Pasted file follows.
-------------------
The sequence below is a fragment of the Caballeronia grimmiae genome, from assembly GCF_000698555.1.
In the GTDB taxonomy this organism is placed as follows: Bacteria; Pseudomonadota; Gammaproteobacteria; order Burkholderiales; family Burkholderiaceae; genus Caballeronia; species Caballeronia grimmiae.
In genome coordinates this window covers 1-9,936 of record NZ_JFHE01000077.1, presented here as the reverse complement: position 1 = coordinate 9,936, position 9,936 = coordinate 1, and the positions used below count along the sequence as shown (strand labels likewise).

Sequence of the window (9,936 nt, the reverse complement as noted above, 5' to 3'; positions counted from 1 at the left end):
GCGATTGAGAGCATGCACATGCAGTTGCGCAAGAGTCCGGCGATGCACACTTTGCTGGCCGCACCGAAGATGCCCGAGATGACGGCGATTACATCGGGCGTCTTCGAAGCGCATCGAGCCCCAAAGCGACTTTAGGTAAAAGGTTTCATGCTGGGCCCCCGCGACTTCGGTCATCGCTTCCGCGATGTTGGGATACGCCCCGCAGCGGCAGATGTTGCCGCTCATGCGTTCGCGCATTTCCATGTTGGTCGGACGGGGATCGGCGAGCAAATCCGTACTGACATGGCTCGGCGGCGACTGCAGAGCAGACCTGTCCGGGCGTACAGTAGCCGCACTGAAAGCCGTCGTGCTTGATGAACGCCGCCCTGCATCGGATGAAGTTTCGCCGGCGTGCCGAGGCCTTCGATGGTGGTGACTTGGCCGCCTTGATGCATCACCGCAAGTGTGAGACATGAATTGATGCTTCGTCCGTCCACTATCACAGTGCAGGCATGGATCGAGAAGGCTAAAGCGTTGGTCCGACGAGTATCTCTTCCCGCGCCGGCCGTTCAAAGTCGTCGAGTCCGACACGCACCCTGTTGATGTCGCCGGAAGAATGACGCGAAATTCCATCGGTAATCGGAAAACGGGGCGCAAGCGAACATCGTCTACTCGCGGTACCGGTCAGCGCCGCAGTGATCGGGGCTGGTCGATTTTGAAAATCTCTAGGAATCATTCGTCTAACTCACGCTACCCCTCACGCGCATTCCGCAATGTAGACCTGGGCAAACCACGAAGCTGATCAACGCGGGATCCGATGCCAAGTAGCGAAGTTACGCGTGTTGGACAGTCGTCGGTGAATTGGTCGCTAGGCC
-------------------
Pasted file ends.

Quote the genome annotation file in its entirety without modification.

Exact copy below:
The sequence below is a fragment of the Caballeronia grimmiae genome, from assembly GCF_000698555.1.
In the GTDB taxonomy this organism is placed as follows: Bacteria; Pseudomonadota; Gammaproteobacteria; order Burkholderiales; family Burkholderiaceae; genus Caballeronia; species Caballeronia grimmiae.
In genome coordinates this window covers 1-9,936 of record NZ_JFHE01000077.1, presented here as the reverse complement: position 1 = coordinate 9,936, position 9,936 = coordinate 1, and the positions used below count along the sequence as shown (strand labels likewise).

Sequence of the window (9,936 nt, the reverse complement as noted above, 5' to 3'; positions counted from 1 at the left end):
GCGATTGAGAGCATGCACATGCAGTTGCGCAAGAGTCCGGCGATGCACACTTTGCTGGCCGCACCGAAGATGCCCGAGATGACGGCGATTACATCGGGCGTCTTCGAAGCGCATCGAGCCCCAAAGCGACTTTAGGTAAAAGGTTTCATGCTGGGCCCCCGCGACTTCGGTCATCGCTTCCGCGATGTTGGGATACGCCCCGCAGCGGCAGATGTTGCCGCTCATGCGTTCGCGCATTTCCATGTTGGTCGGACGGGGATCGGCGAGCAAATCCGTACTGACATGGCTCGGCGGCGACTGCAGAGCAGACCTGTCCGGGCGTACAGTAGCCGCACTGAAAGCCGTCGTGCTTGATGAACGCCGCCCTGCATCGGATGAAGTTTCGCCGGCGTGCCGAGGCCTTCGATGGTGGTGACTTGGCCGCCTTGATGCATCACCGCAAGTGTGAGACATGAATTGATGCTTCGTCCGTCCACTATCACAGTGCAGGCATGGATCGAGAAGGCTAAAGCGTTGGTCCGACGAGTATCTCTTCCCGCGCCGGCCGTTCAAAGTCGTCGAGTCCGACACGCACCCTGTTGATGTCGCCGGAAGAATGACGCGAAATTCCATCGGTAATCGGAAAACGGGGCGCAAGCGAACATCGTCTACTCGCGGTACCGGTCAGCGCCGCAGTGATCGGGGCTGGTCGATTTTGAAAATCTCTAGGAATCATTCGTCTAACTCACGCTACCCCTCACGCGCATTCCGCAATGTAGACCTGGGCAAACCACGAAGCTGATCAACGCGGGATCCGATGCCAAGTAGCGAAGTTACGCGTGTTGGACAGTCGTCGGTGAATTGGTCGCTAGGCC